Nowadays, we can admire the remains of all civilizations who were established in Dodecanese or passed through them, making the islands a very good destination with rich history and many places to “travel back to time”.
Karpathos (Κάρπαθος in Greek) is the second largest of the Greek Dodecanese islands with a history dating back to the [...]
Halki (Chalki or Χάλκη in Greek), is a tiny island 6 km west of Rhodes, with only 28 km2 land area [...]
Symi (Simi or Σύμη in Greek), a rocky but still very inviting small island in Dodecanese, has the most [...]
Panormitis (Πανορμήτης in Greek) is an area in Symi island with its own harbor, as the connecting road to the [...]
Patmos (Πάτμος in Greek) is the northernmost island of the Dodecanese, on the eastern frontier of the Aegean Sea [...]
Leros (Λέρος in Greek) is a beautiful island in the South Aegean that belongs to the prefecture of the [...]
Kos (Κως in Greek) is an island located very close to the coasts of Turkey and it is the [...]
Tilos (Τήλος in Greek) is a small and quiet island in the Dodecanese. An island with rough, mountainous and [...]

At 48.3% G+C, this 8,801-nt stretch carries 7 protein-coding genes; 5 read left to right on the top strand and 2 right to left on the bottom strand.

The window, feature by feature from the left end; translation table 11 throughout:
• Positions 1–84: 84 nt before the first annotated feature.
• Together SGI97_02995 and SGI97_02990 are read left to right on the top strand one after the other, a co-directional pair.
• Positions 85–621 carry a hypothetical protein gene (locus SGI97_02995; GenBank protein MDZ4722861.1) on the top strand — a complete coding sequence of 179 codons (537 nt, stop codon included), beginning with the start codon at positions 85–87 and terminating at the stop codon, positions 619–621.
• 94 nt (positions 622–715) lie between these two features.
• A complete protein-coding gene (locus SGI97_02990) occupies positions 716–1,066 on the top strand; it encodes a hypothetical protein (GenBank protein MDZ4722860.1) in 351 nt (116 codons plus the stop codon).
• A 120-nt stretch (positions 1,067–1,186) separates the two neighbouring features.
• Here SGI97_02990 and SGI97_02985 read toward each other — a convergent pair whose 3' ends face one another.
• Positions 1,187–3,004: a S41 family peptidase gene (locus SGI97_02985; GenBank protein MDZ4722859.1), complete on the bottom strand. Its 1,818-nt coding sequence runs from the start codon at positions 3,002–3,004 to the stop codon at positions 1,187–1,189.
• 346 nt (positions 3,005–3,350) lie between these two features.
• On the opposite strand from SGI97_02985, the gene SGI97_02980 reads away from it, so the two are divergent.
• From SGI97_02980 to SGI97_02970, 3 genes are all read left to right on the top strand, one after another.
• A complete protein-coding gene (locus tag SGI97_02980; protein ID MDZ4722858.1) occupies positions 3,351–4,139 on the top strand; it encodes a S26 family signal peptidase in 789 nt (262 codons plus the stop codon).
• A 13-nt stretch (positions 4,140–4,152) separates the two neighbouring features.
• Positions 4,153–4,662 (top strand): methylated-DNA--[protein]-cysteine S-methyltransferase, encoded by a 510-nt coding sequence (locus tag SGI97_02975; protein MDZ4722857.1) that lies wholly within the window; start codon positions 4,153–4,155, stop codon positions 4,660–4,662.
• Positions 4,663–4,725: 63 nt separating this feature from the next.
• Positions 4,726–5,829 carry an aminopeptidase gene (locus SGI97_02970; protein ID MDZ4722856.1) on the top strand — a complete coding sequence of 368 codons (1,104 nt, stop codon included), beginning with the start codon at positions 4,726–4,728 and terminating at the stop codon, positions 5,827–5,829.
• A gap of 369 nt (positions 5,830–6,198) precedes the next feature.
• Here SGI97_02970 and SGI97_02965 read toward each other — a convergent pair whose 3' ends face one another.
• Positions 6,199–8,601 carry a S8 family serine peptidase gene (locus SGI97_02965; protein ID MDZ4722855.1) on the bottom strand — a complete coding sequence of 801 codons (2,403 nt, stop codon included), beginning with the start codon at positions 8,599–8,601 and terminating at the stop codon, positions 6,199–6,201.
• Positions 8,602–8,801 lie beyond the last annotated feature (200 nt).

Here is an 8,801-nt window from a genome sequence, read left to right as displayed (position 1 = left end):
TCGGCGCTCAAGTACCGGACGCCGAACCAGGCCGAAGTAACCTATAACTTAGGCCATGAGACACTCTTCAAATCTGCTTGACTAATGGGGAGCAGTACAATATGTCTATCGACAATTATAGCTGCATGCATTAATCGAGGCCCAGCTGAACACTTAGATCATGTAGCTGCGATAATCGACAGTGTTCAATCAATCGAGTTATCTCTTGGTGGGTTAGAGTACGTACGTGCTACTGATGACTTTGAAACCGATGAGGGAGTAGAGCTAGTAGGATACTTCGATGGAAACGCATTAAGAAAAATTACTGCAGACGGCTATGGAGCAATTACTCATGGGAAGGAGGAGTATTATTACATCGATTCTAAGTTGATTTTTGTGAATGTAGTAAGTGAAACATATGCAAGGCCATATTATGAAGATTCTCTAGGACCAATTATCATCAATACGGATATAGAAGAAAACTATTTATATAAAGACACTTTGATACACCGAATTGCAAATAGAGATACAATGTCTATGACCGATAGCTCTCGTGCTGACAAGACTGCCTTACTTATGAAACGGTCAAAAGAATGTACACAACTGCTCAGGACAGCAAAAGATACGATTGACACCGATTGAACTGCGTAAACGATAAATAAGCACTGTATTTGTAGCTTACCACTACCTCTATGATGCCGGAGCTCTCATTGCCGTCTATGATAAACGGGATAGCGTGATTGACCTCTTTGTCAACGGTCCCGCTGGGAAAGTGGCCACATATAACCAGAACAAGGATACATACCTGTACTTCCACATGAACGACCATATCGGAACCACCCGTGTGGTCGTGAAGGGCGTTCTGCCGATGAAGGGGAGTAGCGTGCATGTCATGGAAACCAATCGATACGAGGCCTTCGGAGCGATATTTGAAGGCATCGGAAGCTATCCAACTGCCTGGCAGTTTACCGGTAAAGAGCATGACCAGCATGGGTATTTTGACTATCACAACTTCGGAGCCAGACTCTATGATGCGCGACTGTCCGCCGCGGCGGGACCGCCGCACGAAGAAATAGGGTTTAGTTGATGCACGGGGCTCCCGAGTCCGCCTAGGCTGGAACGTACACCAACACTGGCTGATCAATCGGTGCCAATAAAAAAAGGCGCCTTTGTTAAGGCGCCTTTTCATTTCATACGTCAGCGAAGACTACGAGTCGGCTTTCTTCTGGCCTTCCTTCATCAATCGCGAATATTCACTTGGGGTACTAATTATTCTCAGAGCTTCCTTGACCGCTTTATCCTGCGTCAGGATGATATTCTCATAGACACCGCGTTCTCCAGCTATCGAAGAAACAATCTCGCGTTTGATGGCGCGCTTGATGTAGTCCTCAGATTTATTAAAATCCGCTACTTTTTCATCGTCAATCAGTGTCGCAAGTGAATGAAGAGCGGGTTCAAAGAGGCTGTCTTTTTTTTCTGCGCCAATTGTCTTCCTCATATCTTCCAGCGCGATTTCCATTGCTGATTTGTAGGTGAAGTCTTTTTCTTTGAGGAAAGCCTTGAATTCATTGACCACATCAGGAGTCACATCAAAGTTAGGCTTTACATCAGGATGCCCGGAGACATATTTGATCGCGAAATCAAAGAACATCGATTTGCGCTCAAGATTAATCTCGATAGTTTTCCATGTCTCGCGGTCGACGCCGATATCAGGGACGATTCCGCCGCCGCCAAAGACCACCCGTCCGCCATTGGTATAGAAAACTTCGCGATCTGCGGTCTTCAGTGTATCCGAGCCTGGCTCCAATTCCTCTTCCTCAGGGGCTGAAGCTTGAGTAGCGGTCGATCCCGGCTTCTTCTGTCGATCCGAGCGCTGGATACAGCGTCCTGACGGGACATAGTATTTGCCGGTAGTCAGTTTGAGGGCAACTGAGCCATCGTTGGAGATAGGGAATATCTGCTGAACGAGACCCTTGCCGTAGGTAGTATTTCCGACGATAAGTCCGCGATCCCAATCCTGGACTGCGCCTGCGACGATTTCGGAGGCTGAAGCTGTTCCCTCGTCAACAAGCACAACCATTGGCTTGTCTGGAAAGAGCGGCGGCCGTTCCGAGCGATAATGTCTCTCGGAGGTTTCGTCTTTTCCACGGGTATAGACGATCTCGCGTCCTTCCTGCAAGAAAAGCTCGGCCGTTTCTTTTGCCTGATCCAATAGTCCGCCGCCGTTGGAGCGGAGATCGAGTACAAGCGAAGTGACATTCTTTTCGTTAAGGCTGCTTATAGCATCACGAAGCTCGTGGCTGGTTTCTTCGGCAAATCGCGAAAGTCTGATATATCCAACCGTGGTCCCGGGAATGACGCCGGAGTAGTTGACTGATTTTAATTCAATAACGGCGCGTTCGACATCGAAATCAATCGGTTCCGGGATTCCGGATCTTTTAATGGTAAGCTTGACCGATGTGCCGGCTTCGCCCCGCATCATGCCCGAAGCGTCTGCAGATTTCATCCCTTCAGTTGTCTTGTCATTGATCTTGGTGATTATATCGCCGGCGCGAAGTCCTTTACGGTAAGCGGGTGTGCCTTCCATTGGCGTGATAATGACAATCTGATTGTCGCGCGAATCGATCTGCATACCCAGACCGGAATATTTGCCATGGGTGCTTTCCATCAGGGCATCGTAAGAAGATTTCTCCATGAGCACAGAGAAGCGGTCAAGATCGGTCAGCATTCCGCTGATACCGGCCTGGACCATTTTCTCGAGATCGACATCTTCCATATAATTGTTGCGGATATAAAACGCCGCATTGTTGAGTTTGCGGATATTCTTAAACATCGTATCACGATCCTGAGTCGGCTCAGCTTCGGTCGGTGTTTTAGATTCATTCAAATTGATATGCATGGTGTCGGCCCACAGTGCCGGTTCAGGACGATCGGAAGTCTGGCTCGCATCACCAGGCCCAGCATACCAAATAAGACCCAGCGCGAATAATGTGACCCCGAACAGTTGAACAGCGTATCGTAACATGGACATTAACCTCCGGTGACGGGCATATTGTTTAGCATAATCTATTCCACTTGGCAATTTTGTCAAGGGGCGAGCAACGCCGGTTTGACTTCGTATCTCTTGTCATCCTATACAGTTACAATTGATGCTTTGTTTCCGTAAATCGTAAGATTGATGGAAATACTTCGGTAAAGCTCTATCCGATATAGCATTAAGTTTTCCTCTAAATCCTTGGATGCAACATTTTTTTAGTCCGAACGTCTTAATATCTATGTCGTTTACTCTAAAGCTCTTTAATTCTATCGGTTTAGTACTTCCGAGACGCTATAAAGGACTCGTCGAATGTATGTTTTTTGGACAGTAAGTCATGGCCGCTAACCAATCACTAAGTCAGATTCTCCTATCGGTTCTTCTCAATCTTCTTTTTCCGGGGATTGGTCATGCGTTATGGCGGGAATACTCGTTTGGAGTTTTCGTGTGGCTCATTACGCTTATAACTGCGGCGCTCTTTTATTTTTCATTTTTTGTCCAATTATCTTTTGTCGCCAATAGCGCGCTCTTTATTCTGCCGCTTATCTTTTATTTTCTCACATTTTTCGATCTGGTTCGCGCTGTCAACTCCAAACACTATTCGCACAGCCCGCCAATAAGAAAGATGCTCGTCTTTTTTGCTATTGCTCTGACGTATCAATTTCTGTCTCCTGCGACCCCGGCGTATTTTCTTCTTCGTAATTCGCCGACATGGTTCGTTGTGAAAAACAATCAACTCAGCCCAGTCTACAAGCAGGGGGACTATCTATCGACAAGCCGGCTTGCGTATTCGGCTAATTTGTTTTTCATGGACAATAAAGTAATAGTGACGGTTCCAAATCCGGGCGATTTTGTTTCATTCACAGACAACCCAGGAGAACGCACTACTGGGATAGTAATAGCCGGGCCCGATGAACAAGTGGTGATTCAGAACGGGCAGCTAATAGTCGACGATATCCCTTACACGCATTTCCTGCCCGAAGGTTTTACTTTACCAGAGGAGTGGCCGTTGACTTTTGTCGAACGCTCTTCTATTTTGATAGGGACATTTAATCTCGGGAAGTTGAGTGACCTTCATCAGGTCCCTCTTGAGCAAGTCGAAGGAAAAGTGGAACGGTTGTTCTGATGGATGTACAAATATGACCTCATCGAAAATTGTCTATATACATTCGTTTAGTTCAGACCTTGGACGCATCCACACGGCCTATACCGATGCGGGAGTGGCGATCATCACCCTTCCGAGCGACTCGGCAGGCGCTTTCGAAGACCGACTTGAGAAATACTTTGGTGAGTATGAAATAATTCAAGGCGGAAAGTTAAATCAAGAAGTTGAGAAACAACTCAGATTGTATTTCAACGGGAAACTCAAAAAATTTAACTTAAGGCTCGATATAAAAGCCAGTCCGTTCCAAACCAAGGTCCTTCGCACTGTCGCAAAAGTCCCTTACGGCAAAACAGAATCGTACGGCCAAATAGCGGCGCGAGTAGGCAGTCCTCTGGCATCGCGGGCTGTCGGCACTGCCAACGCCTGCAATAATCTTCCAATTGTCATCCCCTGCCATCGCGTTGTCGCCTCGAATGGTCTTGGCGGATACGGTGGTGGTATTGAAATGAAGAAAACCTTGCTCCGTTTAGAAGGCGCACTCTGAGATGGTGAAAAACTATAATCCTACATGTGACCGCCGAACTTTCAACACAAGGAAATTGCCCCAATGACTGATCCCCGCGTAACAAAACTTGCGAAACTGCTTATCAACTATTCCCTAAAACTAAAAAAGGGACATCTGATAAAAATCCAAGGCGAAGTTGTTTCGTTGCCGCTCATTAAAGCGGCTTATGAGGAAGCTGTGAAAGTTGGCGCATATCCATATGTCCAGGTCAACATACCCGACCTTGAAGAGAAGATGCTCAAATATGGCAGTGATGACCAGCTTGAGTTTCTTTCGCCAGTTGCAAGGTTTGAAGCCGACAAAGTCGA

Kallithea Springs (Καλλιθέα in Greek) is located at the bay of Kallithea, just 9 km from the city of Rhodes. [...]
Filerimos Hill (Φιλέρημος in Greek), just 15 km outside the capital Rhodes, is a hill 267 m. high, overlooking the [...]
Seven Springs (Επτά Πηγές in Greek) is a great place to escape from the heat of the summer and enjoy [...]
Prasonisi (Πρασονήσι in Greek) is the translation of the word "green island". It is located on the southern tip of [...]
Lindos (Λίνδος in Greek) is a medieval village on the island of Rhodes. It has around 1000 inhabitants, greatly outnumbered by [...]
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Valley of Butterflies
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Kamiros (Κάμειρος in Greek) is an ancient city on the northwest coast of Rhodes island, near the village of Kalavarda. [...]
The Castle of Monolithos (Το Κάστρο της Μονολίθου in Greek) is perhaps the most impressive castle of Rhodes and it [...]